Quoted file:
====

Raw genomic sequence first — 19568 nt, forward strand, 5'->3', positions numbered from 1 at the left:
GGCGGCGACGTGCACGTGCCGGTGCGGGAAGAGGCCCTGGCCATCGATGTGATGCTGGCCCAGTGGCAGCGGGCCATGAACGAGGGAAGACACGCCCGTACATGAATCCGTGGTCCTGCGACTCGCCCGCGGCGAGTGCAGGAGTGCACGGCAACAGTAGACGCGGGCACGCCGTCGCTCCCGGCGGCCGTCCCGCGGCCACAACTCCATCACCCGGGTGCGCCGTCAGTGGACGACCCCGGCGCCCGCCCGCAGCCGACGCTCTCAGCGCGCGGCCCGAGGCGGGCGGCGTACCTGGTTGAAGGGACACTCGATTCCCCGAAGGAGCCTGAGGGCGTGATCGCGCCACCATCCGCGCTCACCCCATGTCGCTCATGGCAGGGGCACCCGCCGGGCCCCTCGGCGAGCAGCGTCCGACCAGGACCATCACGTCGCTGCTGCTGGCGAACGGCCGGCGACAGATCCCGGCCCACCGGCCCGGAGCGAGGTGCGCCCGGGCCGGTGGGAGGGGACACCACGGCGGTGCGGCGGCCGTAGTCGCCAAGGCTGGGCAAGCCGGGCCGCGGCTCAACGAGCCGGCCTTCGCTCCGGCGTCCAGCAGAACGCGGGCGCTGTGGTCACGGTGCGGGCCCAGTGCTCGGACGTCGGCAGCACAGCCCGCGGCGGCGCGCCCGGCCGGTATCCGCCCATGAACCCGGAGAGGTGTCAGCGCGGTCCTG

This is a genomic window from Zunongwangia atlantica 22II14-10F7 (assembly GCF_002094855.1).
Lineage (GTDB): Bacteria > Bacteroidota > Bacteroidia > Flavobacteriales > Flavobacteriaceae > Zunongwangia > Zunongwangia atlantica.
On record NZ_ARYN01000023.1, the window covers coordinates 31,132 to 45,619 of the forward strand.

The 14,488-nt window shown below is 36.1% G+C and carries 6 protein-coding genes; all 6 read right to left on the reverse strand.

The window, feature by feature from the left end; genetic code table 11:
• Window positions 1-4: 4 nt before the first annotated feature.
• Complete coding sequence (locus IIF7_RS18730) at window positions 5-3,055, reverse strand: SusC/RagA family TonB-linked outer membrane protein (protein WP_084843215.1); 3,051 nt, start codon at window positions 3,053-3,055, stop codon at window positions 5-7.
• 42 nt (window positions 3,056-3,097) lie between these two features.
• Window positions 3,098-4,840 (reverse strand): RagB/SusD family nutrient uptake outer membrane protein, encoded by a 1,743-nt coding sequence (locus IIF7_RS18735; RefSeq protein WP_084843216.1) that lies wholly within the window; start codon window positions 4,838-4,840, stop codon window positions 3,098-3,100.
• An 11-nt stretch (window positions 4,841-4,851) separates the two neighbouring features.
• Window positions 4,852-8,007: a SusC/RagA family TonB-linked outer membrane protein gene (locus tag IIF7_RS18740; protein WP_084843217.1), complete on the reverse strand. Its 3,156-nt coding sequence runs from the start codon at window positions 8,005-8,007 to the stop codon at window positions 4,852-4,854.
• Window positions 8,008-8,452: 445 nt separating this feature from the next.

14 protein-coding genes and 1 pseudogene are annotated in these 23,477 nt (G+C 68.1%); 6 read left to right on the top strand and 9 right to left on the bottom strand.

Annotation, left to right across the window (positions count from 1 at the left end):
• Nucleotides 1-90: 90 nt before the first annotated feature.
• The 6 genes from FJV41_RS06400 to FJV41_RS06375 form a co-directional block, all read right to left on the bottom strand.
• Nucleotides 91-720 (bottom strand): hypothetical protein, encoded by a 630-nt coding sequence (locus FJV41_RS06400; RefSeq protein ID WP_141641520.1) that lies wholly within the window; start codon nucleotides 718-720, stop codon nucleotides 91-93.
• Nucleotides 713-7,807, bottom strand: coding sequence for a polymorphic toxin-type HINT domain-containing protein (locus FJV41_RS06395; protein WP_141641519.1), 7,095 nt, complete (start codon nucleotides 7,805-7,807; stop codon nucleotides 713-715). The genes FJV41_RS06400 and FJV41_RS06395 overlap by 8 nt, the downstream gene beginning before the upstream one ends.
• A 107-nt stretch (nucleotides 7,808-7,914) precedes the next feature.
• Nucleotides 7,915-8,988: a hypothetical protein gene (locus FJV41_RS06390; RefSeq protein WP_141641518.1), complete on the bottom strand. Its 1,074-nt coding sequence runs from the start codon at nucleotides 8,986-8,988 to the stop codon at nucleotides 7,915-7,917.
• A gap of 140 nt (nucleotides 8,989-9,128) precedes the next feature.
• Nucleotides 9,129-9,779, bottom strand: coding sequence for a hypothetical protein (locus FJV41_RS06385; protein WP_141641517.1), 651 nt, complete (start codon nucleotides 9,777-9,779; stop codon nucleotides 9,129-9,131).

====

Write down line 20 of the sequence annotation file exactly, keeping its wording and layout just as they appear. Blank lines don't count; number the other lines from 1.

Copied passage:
• Nucleotides 713-7,807, bottom strand: coding sequence for a polymorphic toxin-type HINT domain-containing protein (locus FJV41_RS06395; protein WP_141641519.1), 7,095 nt, complete (start codon nucleotides 7,805-7,807; stop codon nucleotides 713-715). The genes FJV41_RS06400 and FJV41_RS06395 overlap by 8 nt, the downstream gene beginning before the upstream one ends.